The Bush administration's detention policies have been perhaps the most enduringly controversial aspect of its global war on terrorism.
About 600 detainees are being held in Guantanamo Bay
Now, these Supreme Court rulings are perhaps the most significant legal setback for the administration in the conflict.
Officially, the administration is taking its time to assess the rulings. But they certainly represent a political blow for the administration.
What they mean for the actual fate of the detainees isn't clear. That will depend on how the courts proceed from here.
The Supreme Court's decisions are not a comment on the guilt or innocence of the detainees.
But they're certainly going to open the floodgates for legal appeals. And for that reason their overall legal and political impact may also still have to be judged.
The Supreme Court has basically ruled that suspected terrorists or "enemy combatants", whether American or foreign, should at least have the right to a hearing in a US court, even if they're held at the detention centre at Guantanamo Bay.
The administration had contended is not sovereign US soil, and therefore not within the jurisdiction of US courts.
The American Civil Liberties Union called the rulings historic.
The first response from the US Department of Justice was that the Supreme Court had upheld the authority of the President to detain enemy combatants, including American citizens.
"This authority is crucial in times of war whether the enemy combatants are individuals who join our enemies on the battlefield to fight against America and its allies, or whether they are individuals who infiltrate our border to commit hostile and war-like acts against our nation," a Justice Department spokesman said.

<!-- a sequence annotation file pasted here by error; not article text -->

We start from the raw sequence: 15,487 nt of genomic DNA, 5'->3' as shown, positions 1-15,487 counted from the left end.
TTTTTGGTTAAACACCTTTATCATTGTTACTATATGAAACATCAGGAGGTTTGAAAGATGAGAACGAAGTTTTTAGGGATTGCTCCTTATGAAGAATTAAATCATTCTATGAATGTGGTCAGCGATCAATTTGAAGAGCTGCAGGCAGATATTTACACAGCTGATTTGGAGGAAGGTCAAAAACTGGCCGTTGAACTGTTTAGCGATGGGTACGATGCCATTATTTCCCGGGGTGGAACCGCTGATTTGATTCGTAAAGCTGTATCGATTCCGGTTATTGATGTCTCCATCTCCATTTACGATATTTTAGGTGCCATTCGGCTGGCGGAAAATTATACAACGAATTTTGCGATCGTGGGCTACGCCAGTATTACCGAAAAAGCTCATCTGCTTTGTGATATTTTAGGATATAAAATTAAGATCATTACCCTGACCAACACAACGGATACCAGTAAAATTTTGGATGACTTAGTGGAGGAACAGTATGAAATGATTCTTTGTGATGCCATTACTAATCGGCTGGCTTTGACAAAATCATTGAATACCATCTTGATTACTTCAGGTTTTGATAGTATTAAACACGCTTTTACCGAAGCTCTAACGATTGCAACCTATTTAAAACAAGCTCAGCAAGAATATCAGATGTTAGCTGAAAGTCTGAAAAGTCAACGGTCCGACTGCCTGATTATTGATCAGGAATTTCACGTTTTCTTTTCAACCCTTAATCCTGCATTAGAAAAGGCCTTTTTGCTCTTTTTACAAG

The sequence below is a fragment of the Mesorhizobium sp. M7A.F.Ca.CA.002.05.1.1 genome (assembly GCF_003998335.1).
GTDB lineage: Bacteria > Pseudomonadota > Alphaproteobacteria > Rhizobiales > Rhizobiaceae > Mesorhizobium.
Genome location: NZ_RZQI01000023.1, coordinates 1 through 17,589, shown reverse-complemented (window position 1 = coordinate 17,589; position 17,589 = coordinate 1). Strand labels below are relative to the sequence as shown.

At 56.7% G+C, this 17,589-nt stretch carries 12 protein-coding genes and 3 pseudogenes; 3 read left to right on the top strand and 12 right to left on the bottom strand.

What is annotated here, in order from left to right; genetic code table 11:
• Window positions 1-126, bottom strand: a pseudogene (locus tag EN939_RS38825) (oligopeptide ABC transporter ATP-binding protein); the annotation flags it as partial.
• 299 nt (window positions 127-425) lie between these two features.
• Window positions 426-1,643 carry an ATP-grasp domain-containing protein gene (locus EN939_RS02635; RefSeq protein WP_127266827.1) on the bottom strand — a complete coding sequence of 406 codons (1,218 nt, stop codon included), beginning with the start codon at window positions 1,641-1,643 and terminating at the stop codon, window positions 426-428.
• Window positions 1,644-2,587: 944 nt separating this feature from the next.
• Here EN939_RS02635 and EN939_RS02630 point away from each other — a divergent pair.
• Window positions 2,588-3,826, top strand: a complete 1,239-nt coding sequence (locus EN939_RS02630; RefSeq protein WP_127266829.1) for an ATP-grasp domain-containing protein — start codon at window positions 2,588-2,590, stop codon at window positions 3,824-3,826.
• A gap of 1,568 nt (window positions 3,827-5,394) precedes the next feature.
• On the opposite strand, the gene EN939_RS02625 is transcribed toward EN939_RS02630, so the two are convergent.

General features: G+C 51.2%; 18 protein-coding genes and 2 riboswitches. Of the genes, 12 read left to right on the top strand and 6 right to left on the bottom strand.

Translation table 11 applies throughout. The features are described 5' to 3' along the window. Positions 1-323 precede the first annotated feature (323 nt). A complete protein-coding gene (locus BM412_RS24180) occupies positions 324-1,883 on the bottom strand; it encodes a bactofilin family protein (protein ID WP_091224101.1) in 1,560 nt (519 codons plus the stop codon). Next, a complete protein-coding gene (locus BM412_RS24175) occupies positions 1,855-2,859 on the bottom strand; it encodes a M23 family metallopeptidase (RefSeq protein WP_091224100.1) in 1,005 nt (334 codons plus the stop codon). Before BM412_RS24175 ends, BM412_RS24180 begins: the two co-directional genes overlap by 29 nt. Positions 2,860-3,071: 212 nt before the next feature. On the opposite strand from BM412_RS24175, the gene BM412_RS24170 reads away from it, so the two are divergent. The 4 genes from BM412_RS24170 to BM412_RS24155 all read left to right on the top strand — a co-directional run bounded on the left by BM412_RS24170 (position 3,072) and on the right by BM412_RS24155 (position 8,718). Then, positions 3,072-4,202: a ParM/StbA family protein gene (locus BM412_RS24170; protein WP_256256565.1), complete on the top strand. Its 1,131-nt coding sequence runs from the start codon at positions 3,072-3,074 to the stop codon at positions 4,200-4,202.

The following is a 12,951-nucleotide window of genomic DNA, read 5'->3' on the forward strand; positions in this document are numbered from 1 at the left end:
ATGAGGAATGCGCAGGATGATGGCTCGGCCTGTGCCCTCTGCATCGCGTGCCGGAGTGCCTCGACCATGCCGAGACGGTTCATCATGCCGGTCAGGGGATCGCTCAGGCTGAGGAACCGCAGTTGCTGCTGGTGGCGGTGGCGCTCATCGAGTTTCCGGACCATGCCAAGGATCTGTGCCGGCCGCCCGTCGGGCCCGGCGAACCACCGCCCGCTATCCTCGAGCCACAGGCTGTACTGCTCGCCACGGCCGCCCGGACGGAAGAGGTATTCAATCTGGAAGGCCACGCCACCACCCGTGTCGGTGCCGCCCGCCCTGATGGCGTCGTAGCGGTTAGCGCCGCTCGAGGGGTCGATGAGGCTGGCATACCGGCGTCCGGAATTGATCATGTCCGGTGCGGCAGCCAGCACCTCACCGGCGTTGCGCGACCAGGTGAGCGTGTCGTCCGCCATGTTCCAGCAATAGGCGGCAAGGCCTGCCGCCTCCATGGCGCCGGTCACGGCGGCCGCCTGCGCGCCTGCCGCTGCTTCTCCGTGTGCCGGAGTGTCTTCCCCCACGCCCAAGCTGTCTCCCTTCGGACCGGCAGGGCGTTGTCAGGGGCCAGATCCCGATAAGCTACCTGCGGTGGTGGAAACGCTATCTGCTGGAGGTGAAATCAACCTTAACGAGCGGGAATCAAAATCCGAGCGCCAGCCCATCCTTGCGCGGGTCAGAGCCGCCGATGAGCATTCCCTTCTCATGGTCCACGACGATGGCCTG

But the court appeared to put restraints on that authority in time of war in a way which surprised some observers.
Traditionally, the Supreme Court has been reluctant to take such action.
As one of the justices, Sandra Day O'Connor, put it, they're a reminder that "a state of war is not a blank cheque for the president".
And, simply because of their timing, the Supreme Court rulings add to the impression of the Bush administration on the legal defensive.
The cases may not be related, but it has beaten a retreat at the United Nations on the issue of legal immunities for US troops serving abroad.
And its overall approach to the treatment of detainees is under a political microscope following the Abu Ghraib prisoner abuse scandal.